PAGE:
VO acts as a fundamental block of a similar set of algorithms, such as visual simultaneous localization and mapping (VSLAM) and structure from motion (SfM). State-of-the-art are the earliest methods of VO algorithms and are classified into sparse methods [6,7] and dense methods [8] based on the minimization objectives. Sparse methods use the features extracted from consecutive images to estimate the motion by minimizing reprojection errors. Dense methods concentrate on individual pixels of consecutive images to reconstruct a more comprehensive scene and work on the principle of photometric consistency. Though the state-of-the-art methods are efficient in estimating the motion, these methods require a series of complex pipelines consisting of individual components addressing the multi-view geometric tasks which require hard tuning based on the environment. A slight malfunctioning of a subcomponent can result in the degradation of the entire pipeline. However, estimating visual odometry is a multi-view geometric problem and requires knowledge of the underlying 3-dimensional (3D) structure. In addition, these methods are less generalized, which means they are not intelligent to learn from the different modalities of environments.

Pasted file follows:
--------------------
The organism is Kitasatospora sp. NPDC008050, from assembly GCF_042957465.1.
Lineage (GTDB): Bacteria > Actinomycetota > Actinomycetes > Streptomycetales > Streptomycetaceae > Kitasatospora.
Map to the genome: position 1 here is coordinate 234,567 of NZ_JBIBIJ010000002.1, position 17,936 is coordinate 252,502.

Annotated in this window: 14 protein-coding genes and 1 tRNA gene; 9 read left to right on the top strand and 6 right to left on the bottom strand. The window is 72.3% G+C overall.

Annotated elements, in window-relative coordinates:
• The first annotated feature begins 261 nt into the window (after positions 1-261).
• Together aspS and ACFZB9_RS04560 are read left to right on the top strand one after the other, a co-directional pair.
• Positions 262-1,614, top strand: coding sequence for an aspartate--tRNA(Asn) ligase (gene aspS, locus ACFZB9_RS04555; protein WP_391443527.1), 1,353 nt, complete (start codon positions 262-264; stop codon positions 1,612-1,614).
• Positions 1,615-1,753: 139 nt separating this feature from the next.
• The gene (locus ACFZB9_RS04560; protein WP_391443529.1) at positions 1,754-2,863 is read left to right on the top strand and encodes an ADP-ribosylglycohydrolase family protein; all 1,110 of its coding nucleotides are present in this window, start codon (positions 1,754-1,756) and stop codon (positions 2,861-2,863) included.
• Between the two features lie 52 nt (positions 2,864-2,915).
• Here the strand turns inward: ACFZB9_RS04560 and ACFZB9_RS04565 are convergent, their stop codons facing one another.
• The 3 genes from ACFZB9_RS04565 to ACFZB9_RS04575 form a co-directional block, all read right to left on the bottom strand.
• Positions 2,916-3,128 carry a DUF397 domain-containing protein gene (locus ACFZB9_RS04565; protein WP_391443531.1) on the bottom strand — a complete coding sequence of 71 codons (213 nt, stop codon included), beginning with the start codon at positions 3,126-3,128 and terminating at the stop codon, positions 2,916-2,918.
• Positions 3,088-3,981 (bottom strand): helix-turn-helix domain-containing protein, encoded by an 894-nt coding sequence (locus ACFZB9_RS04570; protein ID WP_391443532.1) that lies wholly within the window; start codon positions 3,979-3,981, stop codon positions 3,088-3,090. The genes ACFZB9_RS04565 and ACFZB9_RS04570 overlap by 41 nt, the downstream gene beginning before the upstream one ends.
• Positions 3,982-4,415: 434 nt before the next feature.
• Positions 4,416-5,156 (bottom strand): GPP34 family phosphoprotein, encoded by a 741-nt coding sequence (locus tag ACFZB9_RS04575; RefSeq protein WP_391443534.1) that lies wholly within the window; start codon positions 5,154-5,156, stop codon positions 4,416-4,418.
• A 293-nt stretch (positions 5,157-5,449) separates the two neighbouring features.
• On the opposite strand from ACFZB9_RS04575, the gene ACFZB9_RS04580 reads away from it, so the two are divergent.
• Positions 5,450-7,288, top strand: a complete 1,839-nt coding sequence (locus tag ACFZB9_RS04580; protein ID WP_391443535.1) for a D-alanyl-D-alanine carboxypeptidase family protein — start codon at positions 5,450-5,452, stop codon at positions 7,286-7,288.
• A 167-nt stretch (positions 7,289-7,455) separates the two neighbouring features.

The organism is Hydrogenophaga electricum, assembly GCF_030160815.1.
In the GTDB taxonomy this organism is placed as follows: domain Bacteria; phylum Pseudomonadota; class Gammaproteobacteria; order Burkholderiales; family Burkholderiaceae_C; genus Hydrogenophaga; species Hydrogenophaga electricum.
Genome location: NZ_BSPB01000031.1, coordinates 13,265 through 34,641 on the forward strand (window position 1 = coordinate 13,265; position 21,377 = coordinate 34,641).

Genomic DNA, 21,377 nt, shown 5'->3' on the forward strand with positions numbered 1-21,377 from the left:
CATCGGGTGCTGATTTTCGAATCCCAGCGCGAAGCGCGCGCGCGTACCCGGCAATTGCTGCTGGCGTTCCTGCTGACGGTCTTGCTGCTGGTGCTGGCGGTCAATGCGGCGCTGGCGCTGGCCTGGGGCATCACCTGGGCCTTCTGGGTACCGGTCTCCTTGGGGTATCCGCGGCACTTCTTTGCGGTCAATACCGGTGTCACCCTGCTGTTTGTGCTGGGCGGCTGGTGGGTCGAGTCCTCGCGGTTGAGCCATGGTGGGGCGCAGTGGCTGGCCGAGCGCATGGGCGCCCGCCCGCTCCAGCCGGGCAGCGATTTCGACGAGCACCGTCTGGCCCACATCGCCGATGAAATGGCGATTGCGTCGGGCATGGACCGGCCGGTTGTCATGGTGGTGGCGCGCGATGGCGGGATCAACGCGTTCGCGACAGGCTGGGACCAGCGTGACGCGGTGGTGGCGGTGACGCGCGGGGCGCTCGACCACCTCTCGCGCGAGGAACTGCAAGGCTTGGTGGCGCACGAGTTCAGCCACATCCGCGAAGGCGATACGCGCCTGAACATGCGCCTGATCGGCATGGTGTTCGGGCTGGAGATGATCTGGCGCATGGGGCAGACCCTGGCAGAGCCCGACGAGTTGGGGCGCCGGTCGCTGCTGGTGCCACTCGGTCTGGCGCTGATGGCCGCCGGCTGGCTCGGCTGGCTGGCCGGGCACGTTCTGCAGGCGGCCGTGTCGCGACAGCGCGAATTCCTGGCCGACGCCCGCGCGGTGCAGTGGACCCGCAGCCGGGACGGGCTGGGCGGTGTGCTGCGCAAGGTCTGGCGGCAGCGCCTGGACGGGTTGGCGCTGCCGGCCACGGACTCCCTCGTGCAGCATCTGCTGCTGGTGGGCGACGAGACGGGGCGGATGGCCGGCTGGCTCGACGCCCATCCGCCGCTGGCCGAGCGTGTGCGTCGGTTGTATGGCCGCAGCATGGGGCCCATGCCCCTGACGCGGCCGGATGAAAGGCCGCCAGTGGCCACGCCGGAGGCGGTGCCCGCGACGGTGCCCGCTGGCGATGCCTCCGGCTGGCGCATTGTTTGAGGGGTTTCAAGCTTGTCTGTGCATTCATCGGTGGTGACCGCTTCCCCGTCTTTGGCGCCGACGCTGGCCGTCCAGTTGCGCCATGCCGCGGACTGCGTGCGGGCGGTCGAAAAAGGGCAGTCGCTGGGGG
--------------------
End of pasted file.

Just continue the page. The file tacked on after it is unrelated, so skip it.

Considering the above shortcomings of the state-of-the-art methods, researchers of the computer vision community concentrated on alternative algorithms based on the learning paradigm. Learning-based algorithms gained massive attention due to their capability of implicitly learning the hidden representations with more generalization ability. Recently, methods using deep learning revealed superior performance over traditional methods in object classification, detection, and recognition [9,10]. Earlier learning-based methods used recurrent neural networks to improve the long-term temporal dependencies that mitigate pose drift problems [11]. On the other hand, some methods used optical flow estimates extracted from images to feed the networks [12]. The resultant of either of these are larger network parameters with high computational time. Current work deals only with monocular videos and learning-based methods using left-right consistency for training are not included in the evaluation [13,14].
The main aim of this paper is to improve pose predictions derived from convolutional neural networks given a set of images stacks and ground truths using windowed optimization. This is achieved by multiple forward passes from multiple inputs and a single back-propagation based on cumulative loss. From a point, the proposed network can be viewed as multiple siamese networks that share the same parameters among the same networks. The main contributions of this paper are: